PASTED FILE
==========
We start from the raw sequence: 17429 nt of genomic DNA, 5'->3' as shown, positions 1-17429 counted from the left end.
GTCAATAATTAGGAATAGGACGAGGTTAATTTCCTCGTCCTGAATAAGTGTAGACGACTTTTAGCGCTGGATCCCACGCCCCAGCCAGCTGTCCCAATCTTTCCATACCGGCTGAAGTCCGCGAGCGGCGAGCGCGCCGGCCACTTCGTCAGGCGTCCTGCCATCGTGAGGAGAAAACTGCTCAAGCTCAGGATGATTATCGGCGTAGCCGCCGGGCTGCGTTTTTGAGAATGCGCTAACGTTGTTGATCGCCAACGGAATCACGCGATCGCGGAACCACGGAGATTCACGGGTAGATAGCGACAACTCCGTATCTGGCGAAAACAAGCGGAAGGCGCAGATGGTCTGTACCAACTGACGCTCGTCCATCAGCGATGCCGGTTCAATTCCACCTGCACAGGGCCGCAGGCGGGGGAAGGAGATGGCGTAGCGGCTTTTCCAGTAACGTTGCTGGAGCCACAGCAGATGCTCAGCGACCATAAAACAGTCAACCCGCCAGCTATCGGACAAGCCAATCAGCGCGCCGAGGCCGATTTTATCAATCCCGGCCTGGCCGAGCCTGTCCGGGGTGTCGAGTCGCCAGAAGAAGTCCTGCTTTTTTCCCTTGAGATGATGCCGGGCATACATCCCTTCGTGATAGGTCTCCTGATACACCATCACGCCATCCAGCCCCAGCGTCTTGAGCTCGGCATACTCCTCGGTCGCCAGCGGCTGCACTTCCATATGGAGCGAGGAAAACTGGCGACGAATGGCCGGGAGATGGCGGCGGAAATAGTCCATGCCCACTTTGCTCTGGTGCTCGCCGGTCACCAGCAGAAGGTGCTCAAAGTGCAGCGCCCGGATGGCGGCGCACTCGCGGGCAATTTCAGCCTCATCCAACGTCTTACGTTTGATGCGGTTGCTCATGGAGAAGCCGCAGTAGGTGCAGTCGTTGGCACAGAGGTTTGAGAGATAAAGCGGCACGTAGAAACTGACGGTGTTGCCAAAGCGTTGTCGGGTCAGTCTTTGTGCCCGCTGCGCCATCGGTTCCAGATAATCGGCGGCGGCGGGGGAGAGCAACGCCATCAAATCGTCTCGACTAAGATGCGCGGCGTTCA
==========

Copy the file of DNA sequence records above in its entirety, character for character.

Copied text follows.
We start from the raw sequence: 17429 nt of genomic DNA, 5'->3' as shown, positions 1-17429 counted from the left end.
GTCAATAATTAGGAATAGGACGAGGTTAATTTCCTCGTCCTGAATAAGTGTAGACGACTTTTAGCGCTGGATCCCACGCCCCAGCCAGCTGTCCCAATCTTTCCATACCGGCTGAAGTCCGCGAGCGGCGAGCGCGCCGGCCACTTCGTCAGGCGTCCTGCCATCGTGAGGAGAAAACTGCTCAAGCTCAGGATGATTATCGGCGTAGCCGCCGGGCTGCGTTTTTGAGAATGCGCTAACGTTGTTGATCGCCAACGGAATCACGCGATCGCGGAACCACGGAGATTCACGGGTAGATAGCGACAACTCCGTATCTGGCGAAAACAAGCGGAAGGCGCAGATGGTCTGTACCAACTGACGCTCGTCCATCAGCGATGCCGGTTCAATTCCACCTGCACAGGGCCGCAGGCGGGGGAAGGAGATGGCGTAGCGGCTTTTCCAGTAACGTTGCTGGAGCCACAGCAGATGCTCAGCGACCATAAAACAGTCAACCCGCCAGCTATCGGACAAGCCAATCAGCGCGCCGAGGCCGATTTTATCAATCCCGGCCTGGCCGAGCCTGTCCGGGGTGTCGAGTCGCCAGAAGAAGTCCTGCTTTTTTCCCTTGAGATGATGCCGGGCATACATCCCTTCGTGATAGGTCTCCTGATACACCATCACGCCATCCAGCCCCAGCGTCTTGAGCTCGGCATACTCCTCGGTCGCCAGCGGCTGCACTTCCATATGGAGCGAGGAAAACTGGCGACGAATGGCCGGGAGATGGCGGCGGAAATAGTCCATGCCCACTTTGCTCTGGTGCTCGCCGGTCACCAGCAGAAGGTGCTCAAAGTGCAGCGCCCGGATGGCGGCGCACTCGCGGGCAATTTCAGCCTCATCCAACGTCTTACGTTTGATGCGGTTGCTCATGGAGAAGCCGCAGTAGGTGCAGTCGTTGGCACAGAGGTTTGAGAGATAAAGCGGCACGTAGAAACTGACGGTGTTGCCAAAGCGTTGTCGGGTCAGTCTTTGTGCCCGCTGCGCCATCGGTTCCAGATAATCGGCGGCGGCGGGGGAGAGCAACGCCATCAAATCGTCTCGACTAAGATGCGCGGCGTTCA